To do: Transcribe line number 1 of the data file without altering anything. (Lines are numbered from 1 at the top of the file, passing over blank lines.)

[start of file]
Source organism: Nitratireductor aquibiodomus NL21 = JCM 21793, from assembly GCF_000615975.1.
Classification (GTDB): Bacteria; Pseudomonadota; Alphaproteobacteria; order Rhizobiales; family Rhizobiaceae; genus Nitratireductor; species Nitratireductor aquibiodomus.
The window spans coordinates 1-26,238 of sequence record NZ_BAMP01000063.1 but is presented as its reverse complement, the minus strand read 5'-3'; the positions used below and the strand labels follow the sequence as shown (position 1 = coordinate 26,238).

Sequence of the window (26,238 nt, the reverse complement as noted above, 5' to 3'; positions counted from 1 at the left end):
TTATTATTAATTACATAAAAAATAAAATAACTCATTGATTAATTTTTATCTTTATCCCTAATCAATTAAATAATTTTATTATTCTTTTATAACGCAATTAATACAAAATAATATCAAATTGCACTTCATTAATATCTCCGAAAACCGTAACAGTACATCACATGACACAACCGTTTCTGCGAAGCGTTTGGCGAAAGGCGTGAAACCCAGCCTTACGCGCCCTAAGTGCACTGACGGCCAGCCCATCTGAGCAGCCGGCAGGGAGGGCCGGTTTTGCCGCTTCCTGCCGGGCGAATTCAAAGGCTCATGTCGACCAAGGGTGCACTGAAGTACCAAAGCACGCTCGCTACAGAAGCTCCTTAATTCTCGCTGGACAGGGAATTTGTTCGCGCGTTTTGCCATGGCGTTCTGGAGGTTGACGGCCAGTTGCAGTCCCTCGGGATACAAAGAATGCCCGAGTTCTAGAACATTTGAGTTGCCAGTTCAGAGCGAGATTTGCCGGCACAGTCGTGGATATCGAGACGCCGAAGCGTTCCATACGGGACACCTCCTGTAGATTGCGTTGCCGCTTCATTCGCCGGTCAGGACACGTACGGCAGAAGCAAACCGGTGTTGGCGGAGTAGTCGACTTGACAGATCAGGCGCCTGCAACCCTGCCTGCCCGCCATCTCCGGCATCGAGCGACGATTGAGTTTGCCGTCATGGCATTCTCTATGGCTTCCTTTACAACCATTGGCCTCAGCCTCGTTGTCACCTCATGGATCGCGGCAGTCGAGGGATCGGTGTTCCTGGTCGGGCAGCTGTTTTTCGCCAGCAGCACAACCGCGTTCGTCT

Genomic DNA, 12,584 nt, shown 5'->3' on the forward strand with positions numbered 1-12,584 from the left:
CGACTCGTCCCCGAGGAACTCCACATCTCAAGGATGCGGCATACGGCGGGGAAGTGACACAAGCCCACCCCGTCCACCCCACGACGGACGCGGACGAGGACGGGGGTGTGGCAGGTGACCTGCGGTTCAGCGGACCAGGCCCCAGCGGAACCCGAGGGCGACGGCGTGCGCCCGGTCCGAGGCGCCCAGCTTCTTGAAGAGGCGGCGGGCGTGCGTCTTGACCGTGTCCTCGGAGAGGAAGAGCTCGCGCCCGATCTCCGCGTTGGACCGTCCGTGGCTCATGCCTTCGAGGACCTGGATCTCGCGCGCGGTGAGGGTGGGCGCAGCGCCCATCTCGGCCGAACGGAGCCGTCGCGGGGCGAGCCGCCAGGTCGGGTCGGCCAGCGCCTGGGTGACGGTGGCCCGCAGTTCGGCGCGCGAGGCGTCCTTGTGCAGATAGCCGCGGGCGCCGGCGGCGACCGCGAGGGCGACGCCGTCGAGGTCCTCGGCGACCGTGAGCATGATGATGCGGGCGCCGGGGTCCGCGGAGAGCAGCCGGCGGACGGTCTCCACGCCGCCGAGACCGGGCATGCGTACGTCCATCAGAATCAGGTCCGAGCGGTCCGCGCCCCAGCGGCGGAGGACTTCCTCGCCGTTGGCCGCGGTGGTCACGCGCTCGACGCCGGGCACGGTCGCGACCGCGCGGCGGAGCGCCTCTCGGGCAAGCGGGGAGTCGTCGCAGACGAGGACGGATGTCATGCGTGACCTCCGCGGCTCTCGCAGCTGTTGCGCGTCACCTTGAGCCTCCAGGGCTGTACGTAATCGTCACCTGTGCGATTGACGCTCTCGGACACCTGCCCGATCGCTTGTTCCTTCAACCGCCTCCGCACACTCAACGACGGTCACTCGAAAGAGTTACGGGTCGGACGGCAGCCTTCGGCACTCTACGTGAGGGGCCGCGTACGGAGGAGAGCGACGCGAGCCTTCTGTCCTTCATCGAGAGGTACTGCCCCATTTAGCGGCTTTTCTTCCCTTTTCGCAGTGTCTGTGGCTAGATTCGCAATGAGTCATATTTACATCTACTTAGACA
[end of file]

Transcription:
Source organism: Nitratireductor aquibiodomus NL21 = JCM 21793, from assembly GCF_000615975.1.